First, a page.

I’ve been out of the numbers game for awhile now but for the life of me, I can’t figure out just how many people Ernst & Young will be hiring off campus for this year. Or is it last year? The firm put out a press release yesterday that states that it “will hire approximately 5,000 students from campuses across the US in the 2010-2011 academic year.” That’s all fine and good but it’s different from the report in CNN back in March that we told you about that said “It’s looking to hire 7,000 employees from college campuses — 4,500 full-time and 2,500 interns […] in 2011.”
That report also stated that “campus recruits are up 20%,” but yesterday’s press release said “campus hiring [increased] 25 percent from last year.”
All told, E&Y and the rest of the Big 4 are hiring lots of people but the numbers don’t quite add up. The nice folks at E&Y are trying to help me out, so I’ll report back when I’ve got some answers.
UPDATE: I’ve been informed by an E&Y spokesperson that “numbers referenced in the release are for the US, whereas the numbers cited in the Fortune article are for the Americas.” To clarify, the “Americas” includes the U.S., Canada, Mexico, Central America, South America, Bermuda, the Bahamas, the Cayman Islands and the Caribbean.
[via Ernst & Young]
We realize that you look at numbers all day but what difference does a few more make?
Accordingly, we’ll call attention to Big 4 Blog’s performance analysis of the Four Horsemen’s fiscal year 2010.
• In 2010, Deloitte surpassed PricewaterhouseCoopers to become the largest Big Four firm, reporting revenues of $26.578 billion and growth of 1.8%, just ahead of PwC’s revenues of $26.569 billion and growth of 1.5%.
• Deloitte beat PwC by a small but significant margin of only $9 million.
• Ernst & Young placed third with 2010 revenues of $21.440 billion, but its revenues shrank 0.9% from 2009.
• KPMG remained the smallest firm with revenues of $20.630 billion, but had the highest growth at 2.6% and reduced the gap with Ernst & Young.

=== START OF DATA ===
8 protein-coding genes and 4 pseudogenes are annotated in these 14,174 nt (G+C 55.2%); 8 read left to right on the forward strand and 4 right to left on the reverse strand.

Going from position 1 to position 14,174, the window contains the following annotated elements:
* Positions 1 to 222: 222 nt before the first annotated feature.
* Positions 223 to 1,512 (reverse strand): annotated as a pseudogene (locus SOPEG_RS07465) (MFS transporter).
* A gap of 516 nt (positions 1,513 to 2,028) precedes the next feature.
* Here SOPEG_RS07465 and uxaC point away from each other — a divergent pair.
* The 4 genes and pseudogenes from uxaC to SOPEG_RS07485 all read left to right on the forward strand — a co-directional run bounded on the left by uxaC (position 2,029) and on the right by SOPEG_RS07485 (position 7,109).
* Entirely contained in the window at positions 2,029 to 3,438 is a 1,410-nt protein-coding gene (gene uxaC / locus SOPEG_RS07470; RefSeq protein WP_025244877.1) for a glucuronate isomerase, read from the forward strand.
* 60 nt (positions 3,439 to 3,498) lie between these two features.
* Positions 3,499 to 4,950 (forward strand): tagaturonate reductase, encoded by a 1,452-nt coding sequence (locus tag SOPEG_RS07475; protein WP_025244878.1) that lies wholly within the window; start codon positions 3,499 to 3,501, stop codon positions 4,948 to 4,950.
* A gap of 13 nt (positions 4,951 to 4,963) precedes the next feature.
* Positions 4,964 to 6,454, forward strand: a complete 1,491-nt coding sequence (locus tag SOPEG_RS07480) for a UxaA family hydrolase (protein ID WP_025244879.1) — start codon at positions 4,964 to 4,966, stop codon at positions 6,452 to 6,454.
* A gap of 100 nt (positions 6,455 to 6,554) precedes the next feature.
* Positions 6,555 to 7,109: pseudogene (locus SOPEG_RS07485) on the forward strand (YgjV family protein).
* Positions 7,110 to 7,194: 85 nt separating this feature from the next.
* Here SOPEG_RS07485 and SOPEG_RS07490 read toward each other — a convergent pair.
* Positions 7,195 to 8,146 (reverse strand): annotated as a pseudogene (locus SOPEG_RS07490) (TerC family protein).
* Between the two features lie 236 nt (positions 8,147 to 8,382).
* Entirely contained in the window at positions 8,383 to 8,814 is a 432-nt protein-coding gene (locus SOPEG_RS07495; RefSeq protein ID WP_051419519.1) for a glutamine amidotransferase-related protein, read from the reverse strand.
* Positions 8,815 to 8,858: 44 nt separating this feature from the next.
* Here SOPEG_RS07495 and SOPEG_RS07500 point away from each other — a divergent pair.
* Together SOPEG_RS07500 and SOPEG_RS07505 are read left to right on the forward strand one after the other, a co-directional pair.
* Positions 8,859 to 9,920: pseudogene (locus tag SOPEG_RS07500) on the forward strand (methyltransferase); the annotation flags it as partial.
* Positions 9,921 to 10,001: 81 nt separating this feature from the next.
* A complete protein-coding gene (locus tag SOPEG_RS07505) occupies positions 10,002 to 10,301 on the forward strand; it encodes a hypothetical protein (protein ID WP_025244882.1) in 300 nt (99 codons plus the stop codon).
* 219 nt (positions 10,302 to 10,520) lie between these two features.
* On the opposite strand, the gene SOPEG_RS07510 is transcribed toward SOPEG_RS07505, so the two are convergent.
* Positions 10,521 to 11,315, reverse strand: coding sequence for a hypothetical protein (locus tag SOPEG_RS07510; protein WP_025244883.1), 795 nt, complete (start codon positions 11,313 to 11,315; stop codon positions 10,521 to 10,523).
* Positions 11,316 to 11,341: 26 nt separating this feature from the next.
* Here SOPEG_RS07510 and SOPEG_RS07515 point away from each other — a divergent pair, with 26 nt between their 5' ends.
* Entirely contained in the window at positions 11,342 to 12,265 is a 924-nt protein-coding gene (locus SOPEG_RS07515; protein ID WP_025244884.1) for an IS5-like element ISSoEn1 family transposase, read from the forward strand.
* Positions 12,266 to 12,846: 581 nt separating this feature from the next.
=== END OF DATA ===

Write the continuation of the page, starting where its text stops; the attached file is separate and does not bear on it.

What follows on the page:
To summarize: Of course we knew about Deloitte dethroning P. Dubs for the top spot but with the margin of victory so close, it wouldn’t be shocking to see a one and done. Time will tell, time will tell. Additionally, you can see that KPMG had a nice a little rally from 2009 and E&Y, well, not only was E&Y the only firm with declining revenues, they have some other things to work out.
The 2010 Big Four Firms Performance Analysis [Big4.com]
Since we’ve been out of the number crunching biz on a day to day basis, our reaction to the 16,000 attempts by an SEC accountant to access porn was simply, “Holy shit, that’s a lot.”
Thankfully, we still have plenty of friends that still burn up the 10-key calcs and we got a drop from one of them a little while ago:
I did [a] calc on that accountant that viewed porn sites up to 16,000 in one month. He was averaging 725x per day (including weekends). That is impressive. I don’t think I can hit 725 times in a year (and I don’t even have a girlfriend), let alone one month.
UPDATE: Our stupid friend is obviously rusty on the calc (they’re no longer in public accounting) and we’ve been re-informed by said friend that 725x is based on 22 workdays (i.e. not including weekends).
Even more importantly, how many accountants out there double-checked this pre-update calc and then failed to get all self-righteous about it?
Furthermore, and perhaps most importantly, the bar has been raised in the wasting time department. Granted this accountant was wasting everyone’s tax dollars while those of you in public accounting are wasting your clients’ dollars but these porn surfing numbers are no doubt a challenge worth accepting. Go forth.